The Picnic Day incident on April 22 that has drawn so much local attention saw three men arrested, and two Davis police officers taken to the hospital after they claimed to have been swarmed and attacked. Video was released from the incident three weeks ago, and the matter remains both under criminal investigation as well as investigation into the conduct of the three plainclothes police officers who arrived in an unmarked van.
The Vanguard has learned there are three additional subjects of interest to the police. The police at this time are only willing to confirm that Romeo Lopez, 21, was arrested on Thursday night. According to Lt. Paul Doroshov of the Davis Police Department, Mr. Lopez was arrested “pursuant to an arrest warrant signed by a judge.”
Mr. Lopez, who appears to have been taken into custody and released, but not charged by the DA’s office, is accused of assault with a deadly weapon on a peace officer (Penal Code section 245(c)), resisting arrest with force (PC section 69) and attempting to free someone from police custody during a riot (PC section 405a). The latter is the charge that, until January 2016, was known as lynching but, due to confusion with the more common meaning of the term, the description was changed by the state legislature following a highly-publicized incident in Sacramento in 2015.
The Vanguard has learned that there may also be warrants for two other individuals involved in the fight, including “Angelica” who can be seen on video punching and kicking one of the officers while also potentially being assaulted herself.
However, Lt. Doroshov adamantly told the Vanguard they could only confirm the arrest of Mr. Lopez at this time.
The circumstances surrounding the arrest of Mr. Lopez remain murky at best. The Vanguard acquired a copy of the search warrant signed by Yolo County Judge David Rosenberg at 4 pm on Thursday. The warrant specifically does not request a night search.
However, Mr. Lopez told Fox40 News off camera that investigators “came to his home around 11 pm with guns drawn.” The police at that time asked to search his home, but when his mother asked to see a copy of the warrant, they claimed to have “forgotten to bring a warrant.”
At that time, the police offered to let him go if he gave officers a copy of his phone.
The Vanguard has learned from sources that Deputy DA Ryan Couzens, who is prosecuting the case, offered to let the arrest warrant go if Mr. Lopez cooperated with investigators.
Fox 40 reports said, “Lopez said he gave investigators his phone and he was released a short time later. He said he was given a copy of the warrant, which shows the judge did not authorize a night time search.”
Attorney Mark Reichel, who is representing Elijah Williams, one of the three original defendants in this case, told Fox40, “Night time searches are a little less reasonable. So a judge has to authorize a night time search.”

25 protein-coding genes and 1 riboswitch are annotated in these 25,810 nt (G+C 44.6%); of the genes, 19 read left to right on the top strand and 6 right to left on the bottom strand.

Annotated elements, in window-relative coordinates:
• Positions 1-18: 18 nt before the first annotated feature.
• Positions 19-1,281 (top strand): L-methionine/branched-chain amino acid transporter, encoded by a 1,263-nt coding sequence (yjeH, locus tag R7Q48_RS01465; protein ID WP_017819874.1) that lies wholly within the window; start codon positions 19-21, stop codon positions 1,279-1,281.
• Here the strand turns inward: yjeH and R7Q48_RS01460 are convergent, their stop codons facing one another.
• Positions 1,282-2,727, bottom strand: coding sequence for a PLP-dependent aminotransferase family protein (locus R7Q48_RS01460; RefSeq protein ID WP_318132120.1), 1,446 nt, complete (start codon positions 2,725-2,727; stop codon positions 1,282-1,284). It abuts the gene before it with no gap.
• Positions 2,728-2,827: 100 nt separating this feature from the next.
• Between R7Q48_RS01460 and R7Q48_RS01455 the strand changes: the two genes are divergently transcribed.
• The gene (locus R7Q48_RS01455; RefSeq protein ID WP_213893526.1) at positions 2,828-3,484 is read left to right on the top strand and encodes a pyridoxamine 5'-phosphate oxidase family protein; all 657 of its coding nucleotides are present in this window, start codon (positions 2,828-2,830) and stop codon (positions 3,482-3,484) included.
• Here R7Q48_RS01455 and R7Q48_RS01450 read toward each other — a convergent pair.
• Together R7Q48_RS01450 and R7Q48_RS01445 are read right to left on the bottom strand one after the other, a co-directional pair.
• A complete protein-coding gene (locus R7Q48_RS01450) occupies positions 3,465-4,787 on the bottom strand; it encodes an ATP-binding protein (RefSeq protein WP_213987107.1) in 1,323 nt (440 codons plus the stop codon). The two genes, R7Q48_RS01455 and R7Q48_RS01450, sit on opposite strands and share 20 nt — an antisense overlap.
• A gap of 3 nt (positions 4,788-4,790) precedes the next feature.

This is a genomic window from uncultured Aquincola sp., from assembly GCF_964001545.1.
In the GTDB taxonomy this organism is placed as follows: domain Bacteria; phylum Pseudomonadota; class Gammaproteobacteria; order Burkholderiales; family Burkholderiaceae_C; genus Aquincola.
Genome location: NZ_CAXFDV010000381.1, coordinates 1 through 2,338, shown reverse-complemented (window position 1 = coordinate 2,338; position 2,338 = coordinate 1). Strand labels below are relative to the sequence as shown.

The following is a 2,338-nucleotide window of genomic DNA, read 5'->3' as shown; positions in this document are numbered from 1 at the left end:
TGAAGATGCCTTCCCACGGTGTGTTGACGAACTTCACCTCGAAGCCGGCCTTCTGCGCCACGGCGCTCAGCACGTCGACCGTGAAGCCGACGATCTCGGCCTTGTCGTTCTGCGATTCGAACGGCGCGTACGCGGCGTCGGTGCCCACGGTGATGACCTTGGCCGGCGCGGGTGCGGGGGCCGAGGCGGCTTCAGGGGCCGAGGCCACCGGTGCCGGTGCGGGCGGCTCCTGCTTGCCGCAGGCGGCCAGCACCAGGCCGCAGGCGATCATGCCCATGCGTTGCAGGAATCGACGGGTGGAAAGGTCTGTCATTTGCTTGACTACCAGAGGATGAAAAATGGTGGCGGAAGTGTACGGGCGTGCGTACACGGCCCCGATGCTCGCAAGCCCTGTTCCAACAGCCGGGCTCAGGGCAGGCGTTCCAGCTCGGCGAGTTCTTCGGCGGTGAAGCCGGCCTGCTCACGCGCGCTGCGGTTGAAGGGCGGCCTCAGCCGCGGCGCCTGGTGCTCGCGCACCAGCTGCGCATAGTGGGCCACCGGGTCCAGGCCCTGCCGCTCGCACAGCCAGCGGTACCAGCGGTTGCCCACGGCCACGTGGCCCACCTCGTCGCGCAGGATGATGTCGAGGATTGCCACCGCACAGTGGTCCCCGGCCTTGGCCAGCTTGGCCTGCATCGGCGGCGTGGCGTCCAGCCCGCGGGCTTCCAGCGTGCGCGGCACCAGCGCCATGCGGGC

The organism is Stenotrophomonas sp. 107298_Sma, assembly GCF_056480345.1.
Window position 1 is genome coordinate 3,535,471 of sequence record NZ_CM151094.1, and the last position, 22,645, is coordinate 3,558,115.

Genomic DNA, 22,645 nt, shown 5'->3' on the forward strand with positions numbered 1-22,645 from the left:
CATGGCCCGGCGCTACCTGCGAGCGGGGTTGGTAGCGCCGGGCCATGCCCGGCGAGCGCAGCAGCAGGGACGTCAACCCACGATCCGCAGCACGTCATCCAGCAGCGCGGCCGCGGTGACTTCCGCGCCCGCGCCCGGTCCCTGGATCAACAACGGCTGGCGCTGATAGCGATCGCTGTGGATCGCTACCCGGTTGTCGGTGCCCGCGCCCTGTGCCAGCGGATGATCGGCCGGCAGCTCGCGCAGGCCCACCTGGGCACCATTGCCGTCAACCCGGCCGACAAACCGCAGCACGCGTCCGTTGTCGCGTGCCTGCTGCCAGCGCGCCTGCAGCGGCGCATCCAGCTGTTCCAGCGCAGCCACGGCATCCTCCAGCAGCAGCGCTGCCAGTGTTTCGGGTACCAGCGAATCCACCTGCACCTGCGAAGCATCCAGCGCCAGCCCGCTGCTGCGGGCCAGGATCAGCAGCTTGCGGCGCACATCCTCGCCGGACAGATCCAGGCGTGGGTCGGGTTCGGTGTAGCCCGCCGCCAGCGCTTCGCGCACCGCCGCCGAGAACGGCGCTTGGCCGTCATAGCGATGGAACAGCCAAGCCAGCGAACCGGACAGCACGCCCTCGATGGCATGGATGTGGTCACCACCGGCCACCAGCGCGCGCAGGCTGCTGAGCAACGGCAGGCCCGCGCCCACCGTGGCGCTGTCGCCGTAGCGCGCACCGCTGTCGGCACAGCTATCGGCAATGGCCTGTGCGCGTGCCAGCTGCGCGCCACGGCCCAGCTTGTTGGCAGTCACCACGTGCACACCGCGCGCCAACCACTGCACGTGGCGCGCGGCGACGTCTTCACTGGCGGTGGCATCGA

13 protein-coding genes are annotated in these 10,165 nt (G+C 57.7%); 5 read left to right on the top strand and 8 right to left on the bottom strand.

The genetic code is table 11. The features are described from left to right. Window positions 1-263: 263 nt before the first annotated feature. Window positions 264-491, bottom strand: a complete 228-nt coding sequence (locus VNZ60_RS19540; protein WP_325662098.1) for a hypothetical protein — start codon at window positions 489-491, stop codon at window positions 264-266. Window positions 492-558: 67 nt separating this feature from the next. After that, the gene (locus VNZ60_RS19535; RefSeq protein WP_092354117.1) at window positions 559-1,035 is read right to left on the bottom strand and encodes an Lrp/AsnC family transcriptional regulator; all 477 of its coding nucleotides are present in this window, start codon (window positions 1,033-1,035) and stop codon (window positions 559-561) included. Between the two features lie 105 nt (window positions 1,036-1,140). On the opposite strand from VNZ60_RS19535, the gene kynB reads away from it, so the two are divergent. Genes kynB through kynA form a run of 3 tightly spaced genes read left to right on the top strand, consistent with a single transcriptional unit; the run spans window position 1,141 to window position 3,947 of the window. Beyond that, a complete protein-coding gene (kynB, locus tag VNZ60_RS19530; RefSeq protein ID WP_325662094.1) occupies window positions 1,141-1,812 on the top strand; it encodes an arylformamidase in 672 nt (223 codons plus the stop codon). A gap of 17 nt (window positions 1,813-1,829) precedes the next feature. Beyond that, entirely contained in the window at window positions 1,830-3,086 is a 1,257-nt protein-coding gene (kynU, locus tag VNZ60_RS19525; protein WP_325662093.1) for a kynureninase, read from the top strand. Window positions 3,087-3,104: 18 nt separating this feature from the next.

The original three defendants, who have yet to be charged by the DA’s office, are scheduled to appear in court on Tuesday.
In the meantime, questions about the conduct of the officers continue. The city of Davis had originally contracted former Sacramento Sheriff John McGinness to conduct the investigation.
However, after it was learned that Mr. McGinness had made remarks that African Americans were better off prior to the 1964 Civil Rights Act, the former sheriff asked to be removed from the case.
Two weeks ago, the city announced changes to their plainclothes officer policy, in light of concerns that the police did not properly identify themselves as they arrived on the scene, contributing to the confusion.
City Manager Dirk Brazil stated, “While we continue the search to find a qualified outside investigator, there are a few significant steps City staff can take in the meantime related to revising policies/procedures and increased community interaction and involvement.”
The revised policy will expand the circumstances under which police personnel “must wear various types of uniforms that make them more-readily identifiable as law enforcement officers.”
The policy further requires “vehicles used in plainclothes assignments to be equipped with a forward-facing red light that must be used when the vehicle is used in taking enforcement action.
“Interim guidelines for undercover personnel have also been issued to underscore existing plainclothes policies that restrict circumstances when undercover officers may directly take enforcement action or use force,” the policy reads. “Such circumstances are limited to situations when an officer acts to protect themselves or another person from imminent injury or harm.”
The police will also utilize the Community Advisory Board (CAB) to give input into the selection of the investigator.
Mayor Robb Davis said at the time, “By having the CAB give input into selecting the lead investigator we benefit from the wisdom of some very respected members of our community.”
He added, “The statement gives me confidence that we can learn from what happened to clarify our policies and improve practices going forward.”
—David M. Greenwald reporting